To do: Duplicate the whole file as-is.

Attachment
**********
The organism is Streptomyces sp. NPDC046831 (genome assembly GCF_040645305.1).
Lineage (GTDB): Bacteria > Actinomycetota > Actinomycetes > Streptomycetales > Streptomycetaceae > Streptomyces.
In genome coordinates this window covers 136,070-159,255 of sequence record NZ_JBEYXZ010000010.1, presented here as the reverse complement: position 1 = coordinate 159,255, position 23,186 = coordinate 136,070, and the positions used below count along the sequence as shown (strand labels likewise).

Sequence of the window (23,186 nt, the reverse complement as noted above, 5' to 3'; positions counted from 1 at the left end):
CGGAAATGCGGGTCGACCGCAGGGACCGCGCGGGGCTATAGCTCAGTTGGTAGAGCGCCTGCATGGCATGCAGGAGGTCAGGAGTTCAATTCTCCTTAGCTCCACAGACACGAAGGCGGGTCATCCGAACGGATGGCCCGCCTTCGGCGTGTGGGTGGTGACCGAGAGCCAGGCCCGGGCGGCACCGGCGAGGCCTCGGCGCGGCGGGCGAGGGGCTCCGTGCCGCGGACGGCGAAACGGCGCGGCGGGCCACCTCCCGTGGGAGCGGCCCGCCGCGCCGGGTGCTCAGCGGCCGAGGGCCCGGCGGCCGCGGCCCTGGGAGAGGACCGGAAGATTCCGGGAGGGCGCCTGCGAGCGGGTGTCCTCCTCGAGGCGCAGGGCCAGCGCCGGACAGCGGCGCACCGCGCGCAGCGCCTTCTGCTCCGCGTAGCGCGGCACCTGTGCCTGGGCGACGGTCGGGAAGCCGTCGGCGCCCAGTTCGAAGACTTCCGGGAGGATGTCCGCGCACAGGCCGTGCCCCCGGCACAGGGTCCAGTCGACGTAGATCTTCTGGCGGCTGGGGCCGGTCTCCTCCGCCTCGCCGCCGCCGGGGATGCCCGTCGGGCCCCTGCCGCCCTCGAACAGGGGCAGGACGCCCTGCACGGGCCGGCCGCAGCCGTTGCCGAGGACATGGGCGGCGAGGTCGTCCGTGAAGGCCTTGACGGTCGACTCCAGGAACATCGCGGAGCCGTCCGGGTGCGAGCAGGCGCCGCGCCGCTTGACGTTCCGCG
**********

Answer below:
The organism is Streptomyces sp. NPDC046831 (genome assembly GCF_040645305.1).
Lineage (GTDB): Bacteria > Actinomycetota > Actinomycetes > Streptomycetales > Streptomycetaceae > Streptomyces.
In genome coordinates this window covers 136,070-159,255 of sequence record NZ_JBEYXZ010000010.1, presented here as the reverse complement: position 1 = coordinate 159,255, position 23,186 = coordinate 136,070, and the positions used below count along the sequence as shown (strand labels likewise).

Sequence of the window (23,186 nt, the reverse complement as noted above, 5' to 3'; positions counted from 1 at the left end):
CGGAAATGCGGGTCGACCGCAGGGACCGCGCGGGGCTATAGCTCAGTTGGTAGAGCGCCTGCATGGCATGCAGGAGGTCAGGAGTTCAATTCTCCTTAGCTCCACAGACACGAAGGCGGGTCATCCGAACGGATGGCCCGCCTTCGGCGTGTGGGTGGTGACCGAGAGCCAGGCCCGGGCGGCACCGGCGAGGCCTCGGCGCGGCGGGCGAGGGGCTCCGTGCCGCGGACGGCGAAACGGCGCGGCGGGCCACCTCCCGTGGGAGCGGCCCGCCGCGCCGGGTGCTCAGCGGCCGAGGGCCCGGCGGCCGCGGCCCTGGGAGAGGACCGGAAGATTCCGGGAGGGCGCCTGCGAGCGGGTGTCCTCCTCGAGGCGCAGGGCCAGCGCCGGACAGCGGCGCACCGCGCGCAGCGCCTTCTGCTCCGCGTAGCGCGGCACCTGTGCCTGGGCGACGGTCGGGAAGCCGTCGGCGCCCAGTTCGAAGACTTCCGGGAGGATGTCCGCGCACAGGCCGTGCCCCCGGCACAGGGTCCAGTCGACGTAGATCTTCTGGCGGCTGGGGCCGGTCTCCTCCGCCTCGCCGCCGCCGGGGATGCCCGTCGGGCCCCTGCCGCCCTCGAACAGGGGCAGGACGCCCTGCACGGGCCGGCCGCAGCCGTTGCCGAGGACATGGGCGGCGAGGTCGTCCGTGAAGGCCTTGACGGTCGACTCCAGGAACATCGCGGAGCCGTCCGGGTGCGAGCAGGCGCCGCGCCGCTTGACGTTCCGCG